Scientists build artificial cell
Max Planck researchers have created a synthetic cell that enables biochemical reactions and reacts to environmental influences.
The custom-made, minimalist cell that is viable but in which only selected processes take place is the dream of many researchers in the field of synthetic biology. It could be used to understand biological processes even better, but above all, it would be a valuable tool for biotechnology. Researchers at the Max Planck Institute of Molecular Cell Biology and Genetics in Dresden and the Max Planck Institute of Colloids and Interfaces in Potsdam have now taken an important step in this direction: they have created an artificial cell that has rudimentary organizational structures - so-called compartments.
Compartments enable targeted reactions
In order for biochemical processes to take place in a cell, the decisive reaction partners must be at the same place at the same time and under the right reaction conditions. This is why natural cells have different compartments, specific subspaces, in which the reactions take place. These compartments are usually limited by membranes, but there are exceptions.
Artificial cell reacts to changes in pH
The artificial cell of the Max Planck researchers has a large compartment with a membrane, in the interior of which membrane-free compartments exist. Depending on environmental factors, in this case the pH value, these subcompartments can form or dissolve again, as the team reports in the international edition of "Angewandte Chemie". "Just like our taste buds can let us experience tastes that are salty or sour, components inside a cell can also respond to the acidity of an environment," explains Celina Love, lead author of the study. "We found that by changing the pH of the environment, we can affect the behavior of molecules coming together and their ability to form sub-compartments." It had been particularly exciting to observe how chemical reactions could be switched on and off by changing the acidity level within the synthetic cell, the researchers said.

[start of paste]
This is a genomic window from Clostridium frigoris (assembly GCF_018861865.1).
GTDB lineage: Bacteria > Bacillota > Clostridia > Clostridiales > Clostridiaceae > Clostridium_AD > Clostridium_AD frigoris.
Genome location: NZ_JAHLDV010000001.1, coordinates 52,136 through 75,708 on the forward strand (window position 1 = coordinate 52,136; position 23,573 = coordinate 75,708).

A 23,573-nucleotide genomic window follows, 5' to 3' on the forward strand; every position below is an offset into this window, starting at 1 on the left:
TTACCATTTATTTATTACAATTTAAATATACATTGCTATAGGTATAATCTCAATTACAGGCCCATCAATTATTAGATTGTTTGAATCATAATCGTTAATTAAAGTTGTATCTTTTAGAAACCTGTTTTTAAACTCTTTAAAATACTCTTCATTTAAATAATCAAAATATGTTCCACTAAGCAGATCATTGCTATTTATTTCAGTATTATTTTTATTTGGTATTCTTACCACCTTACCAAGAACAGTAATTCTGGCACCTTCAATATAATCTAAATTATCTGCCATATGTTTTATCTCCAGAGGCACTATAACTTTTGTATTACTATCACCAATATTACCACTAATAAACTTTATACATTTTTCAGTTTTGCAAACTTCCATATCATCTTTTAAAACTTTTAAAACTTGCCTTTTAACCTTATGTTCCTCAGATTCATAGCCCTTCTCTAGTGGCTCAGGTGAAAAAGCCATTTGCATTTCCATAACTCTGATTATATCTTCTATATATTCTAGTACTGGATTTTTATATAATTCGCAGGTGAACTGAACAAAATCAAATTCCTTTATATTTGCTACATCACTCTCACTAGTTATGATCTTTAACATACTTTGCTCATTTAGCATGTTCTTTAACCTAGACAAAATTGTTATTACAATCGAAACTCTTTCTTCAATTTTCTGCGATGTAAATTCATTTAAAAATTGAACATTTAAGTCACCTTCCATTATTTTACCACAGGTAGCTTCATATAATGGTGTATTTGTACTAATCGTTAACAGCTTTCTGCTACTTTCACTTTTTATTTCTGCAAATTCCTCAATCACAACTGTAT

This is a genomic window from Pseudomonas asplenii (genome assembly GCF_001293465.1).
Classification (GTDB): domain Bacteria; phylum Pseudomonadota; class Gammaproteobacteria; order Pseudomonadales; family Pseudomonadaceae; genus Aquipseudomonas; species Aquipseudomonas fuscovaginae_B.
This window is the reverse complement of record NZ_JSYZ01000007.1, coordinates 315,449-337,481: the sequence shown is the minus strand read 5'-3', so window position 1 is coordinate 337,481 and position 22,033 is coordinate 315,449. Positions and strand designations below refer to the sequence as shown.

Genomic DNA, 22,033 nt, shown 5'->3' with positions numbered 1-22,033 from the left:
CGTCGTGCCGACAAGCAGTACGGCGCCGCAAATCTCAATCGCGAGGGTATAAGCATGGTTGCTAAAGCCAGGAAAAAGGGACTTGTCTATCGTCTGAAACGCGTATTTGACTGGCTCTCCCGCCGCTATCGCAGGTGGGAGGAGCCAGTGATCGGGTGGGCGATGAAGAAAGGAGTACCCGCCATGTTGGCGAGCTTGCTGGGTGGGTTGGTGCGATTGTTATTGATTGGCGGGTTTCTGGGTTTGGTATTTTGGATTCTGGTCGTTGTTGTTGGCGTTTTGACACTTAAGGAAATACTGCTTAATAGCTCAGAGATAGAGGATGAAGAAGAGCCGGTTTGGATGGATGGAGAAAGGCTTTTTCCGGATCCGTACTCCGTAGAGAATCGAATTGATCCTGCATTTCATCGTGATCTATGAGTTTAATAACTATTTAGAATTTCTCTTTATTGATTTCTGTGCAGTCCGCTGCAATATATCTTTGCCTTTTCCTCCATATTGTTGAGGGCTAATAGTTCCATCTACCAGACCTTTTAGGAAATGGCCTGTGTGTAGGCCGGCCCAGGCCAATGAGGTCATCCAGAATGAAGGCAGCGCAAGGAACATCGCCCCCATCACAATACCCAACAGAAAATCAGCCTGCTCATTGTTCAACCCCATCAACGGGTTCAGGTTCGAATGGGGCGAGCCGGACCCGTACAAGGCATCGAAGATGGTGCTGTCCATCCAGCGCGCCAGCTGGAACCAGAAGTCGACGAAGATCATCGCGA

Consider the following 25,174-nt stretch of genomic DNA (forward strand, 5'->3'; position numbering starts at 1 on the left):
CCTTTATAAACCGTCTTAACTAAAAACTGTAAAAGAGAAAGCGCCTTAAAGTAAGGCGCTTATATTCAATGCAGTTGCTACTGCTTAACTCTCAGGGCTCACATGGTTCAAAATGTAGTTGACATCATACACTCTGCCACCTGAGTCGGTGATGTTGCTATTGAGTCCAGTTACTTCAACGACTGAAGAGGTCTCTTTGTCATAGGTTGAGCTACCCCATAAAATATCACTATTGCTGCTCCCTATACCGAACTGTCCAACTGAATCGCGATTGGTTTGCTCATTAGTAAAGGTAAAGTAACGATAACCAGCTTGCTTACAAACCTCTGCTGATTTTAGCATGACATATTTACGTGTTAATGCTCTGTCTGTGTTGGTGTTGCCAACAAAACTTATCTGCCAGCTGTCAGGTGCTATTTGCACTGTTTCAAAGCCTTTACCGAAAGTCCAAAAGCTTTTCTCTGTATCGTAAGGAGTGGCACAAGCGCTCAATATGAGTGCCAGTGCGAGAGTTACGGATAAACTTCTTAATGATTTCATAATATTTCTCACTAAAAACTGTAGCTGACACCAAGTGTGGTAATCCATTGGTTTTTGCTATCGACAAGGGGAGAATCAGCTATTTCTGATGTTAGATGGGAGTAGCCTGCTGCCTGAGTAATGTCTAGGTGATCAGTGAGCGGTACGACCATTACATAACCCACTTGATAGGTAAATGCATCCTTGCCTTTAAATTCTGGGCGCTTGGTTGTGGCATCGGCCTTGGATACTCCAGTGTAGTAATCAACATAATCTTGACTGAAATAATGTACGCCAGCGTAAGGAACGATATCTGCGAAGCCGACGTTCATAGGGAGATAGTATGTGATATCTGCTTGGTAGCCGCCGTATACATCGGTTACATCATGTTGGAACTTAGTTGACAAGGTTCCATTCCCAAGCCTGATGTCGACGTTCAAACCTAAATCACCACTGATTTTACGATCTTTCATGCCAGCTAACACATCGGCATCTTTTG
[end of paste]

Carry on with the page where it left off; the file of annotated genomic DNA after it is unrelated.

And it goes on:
Answering basic metabolic questions
The significance for the field of synthetic biology is summarized by Dora Tang, head of the study: "Our work is a major step forward in the design of more complex synthetic cells that can mimic biological behaviors. This tunable synthetic system presents exciting possibilities in addressing fundamental questions in biology, such as how cells integrate a multitude and variety of signals from the environment to perform and tune basic cellular functions such as metabolism."
The project was part of the MaxSynBio research network, in which nine Max Planck Institutes are involved and which has been funded by the Federal Ministry of Education and Research since 2014. The current second funding period ends in July 2020.